16 February 2011

Days of our lives

When I started blogging I felt like a bit of an outcast.  Many of the people who were blogging about simplifying then had a political agenda wrapped around peak oil or climate change and almost no one was blogging about simplifying their homes.  But I kept plodding along, developing my style and just writing about our transformed lives.  I didn't expect too many people would notice what we were doing and it didn't matter much.  What I was aiming for in that first year of blogging was to record a faithful and, hopefully, interesting account of how two ageing hipsters, turned their backs on mainstream life and built an unconventional but decent simple alternative.

Most of the books on simplifying then focused on debt, mindfulness, or going back to the land.  I wanted to write about everyday activities, the practical side of life - those things we all do during the course of a normal day.  So I wrote about getting out of debt, slowing down and producing food from our land but I also added how I made my bed every morning, the ins and outs of washing up by hand, hanging washing on the line, making dog food, aprons, dishcloths and soap at home, farming fish, fermenting, recycling jars and a hundred other things.  For me, they were the actions of my day, I was interested in the mundane tasks of my home, I wanted them to be part of our simple transformation, and if they were that, to write about it.  I wanted to write from the heart, to be open and non-judgmental, to show rather than tell, and to support and encourage those who wanted these things too.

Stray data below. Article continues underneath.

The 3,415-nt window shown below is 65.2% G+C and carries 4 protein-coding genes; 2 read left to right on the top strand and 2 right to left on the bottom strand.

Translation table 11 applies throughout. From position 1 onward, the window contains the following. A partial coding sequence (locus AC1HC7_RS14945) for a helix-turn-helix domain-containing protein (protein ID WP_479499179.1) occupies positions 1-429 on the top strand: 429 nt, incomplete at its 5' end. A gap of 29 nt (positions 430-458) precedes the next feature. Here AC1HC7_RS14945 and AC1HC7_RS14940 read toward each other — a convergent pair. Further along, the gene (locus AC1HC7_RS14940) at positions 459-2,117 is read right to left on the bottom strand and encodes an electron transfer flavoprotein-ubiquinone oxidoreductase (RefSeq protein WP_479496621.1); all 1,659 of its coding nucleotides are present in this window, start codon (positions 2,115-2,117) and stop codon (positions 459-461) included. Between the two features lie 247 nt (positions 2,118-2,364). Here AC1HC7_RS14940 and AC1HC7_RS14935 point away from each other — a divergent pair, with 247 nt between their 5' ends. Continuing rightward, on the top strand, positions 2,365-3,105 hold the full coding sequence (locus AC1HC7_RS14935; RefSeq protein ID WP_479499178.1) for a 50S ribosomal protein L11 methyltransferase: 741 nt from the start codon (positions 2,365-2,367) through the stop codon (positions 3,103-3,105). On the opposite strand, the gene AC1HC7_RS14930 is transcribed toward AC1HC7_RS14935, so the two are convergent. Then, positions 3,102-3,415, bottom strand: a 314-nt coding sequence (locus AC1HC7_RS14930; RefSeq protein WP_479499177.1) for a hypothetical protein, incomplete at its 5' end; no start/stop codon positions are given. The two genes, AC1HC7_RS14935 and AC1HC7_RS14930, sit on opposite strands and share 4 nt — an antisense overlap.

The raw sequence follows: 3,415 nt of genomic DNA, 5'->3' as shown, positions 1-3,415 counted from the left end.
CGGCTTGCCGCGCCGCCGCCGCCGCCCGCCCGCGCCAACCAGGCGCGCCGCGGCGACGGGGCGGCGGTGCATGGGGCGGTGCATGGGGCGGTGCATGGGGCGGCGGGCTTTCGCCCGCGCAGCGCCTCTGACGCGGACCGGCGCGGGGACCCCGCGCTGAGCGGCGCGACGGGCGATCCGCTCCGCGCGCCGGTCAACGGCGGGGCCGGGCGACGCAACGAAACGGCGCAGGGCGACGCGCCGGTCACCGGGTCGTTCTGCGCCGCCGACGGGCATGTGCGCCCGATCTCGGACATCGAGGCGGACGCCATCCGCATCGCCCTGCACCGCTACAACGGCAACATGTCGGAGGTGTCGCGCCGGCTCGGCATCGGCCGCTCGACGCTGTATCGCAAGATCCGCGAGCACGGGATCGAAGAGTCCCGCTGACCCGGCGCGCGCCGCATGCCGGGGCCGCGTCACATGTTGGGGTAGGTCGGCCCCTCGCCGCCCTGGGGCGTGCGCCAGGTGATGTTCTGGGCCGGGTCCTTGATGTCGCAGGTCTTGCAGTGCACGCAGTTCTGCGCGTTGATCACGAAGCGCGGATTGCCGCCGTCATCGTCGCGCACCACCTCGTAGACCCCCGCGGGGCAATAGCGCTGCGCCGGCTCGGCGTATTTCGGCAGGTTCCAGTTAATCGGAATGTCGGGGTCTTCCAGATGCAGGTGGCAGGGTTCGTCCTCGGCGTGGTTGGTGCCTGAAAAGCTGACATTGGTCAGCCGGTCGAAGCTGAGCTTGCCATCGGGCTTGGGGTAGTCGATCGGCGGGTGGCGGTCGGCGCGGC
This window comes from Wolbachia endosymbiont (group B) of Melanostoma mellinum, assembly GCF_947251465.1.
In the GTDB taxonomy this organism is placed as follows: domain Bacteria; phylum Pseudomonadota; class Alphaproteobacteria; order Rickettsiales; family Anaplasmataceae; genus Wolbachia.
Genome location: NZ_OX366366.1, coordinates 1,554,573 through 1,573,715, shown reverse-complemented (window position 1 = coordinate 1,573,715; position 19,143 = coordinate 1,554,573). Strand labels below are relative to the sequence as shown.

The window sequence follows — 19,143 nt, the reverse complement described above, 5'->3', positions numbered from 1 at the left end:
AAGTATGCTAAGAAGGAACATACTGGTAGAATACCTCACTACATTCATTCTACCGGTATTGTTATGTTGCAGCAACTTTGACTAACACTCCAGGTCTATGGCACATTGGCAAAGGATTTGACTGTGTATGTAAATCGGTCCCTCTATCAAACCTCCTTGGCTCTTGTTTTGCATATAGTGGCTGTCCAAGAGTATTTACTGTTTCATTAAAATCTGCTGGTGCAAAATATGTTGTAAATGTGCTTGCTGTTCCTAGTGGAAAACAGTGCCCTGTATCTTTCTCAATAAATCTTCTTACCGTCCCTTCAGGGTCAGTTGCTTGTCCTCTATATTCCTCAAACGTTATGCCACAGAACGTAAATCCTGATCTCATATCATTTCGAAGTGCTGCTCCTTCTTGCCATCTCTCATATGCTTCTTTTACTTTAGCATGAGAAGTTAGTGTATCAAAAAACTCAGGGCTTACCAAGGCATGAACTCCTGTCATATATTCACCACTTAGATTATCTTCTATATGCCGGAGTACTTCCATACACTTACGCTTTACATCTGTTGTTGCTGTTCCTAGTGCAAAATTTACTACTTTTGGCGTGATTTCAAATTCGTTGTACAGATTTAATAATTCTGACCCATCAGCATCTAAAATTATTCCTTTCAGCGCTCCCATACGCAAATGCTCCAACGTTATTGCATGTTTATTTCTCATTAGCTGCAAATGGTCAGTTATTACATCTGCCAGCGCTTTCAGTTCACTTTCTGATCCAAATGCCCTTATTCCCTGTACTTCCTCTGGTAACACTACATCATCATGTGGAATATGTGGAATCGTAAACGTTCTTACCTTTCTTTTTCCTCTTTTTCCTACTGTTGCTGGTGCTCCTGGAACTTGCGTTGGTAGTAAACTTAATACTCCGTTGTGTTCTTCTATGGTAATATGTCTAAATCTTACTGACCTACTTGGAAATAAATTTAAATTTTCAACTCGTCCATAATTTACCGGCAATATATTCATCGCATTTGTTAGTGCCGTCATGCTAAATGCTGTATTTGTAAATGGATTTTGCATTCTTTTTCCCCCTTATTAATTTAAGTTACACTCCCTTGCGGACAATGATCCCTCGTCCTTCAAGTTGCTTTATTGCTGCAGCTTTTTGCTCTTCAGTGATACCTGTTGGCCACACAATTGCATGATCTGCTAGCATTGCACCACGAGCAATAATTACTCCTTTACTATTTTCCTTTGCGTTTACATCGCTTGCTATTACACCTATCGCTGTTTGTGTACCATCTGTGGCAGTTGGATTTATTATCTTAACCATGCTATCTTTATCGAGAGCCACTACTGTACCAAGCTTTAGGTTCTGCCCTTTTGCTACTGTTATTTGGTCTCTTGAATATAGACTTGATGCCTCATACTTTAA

For some reason people started writing and asking my opinion about many things and when I thought I could help, I answered.  I don't like giving advice unless I'm asked for it and I really dislike reading blogs that preach a narrow one size view of simple life.  As far as I'm concerned, if there are 5000 people reading this blog today, then there are probably 5000 different interpretations of how a simple life may be lived.  Sure, there are points of overlap, but on the whole, we're all different, have different values and should not expect, nor want, to be carbon copies of each other.  Difference and contrast are part of the appeal.

I'm often asked why I think my blog is popular and I never have an answer.  If I were to guess, I'd say that I put the everyday tasks of a simple life in context and, hopefully, write about them so that others feel they're accessible and doable.  I still love blogging, we continue to learn new skills and ways of doing our work and soon we'll have two new babies in our family to get to know, marvel at and to write about.  I once thought there would be a certain short lifespan for my blog but if I continue to faithfully record the day to day lives of those two ageing hipsters, I cant see it stopping any time soon.

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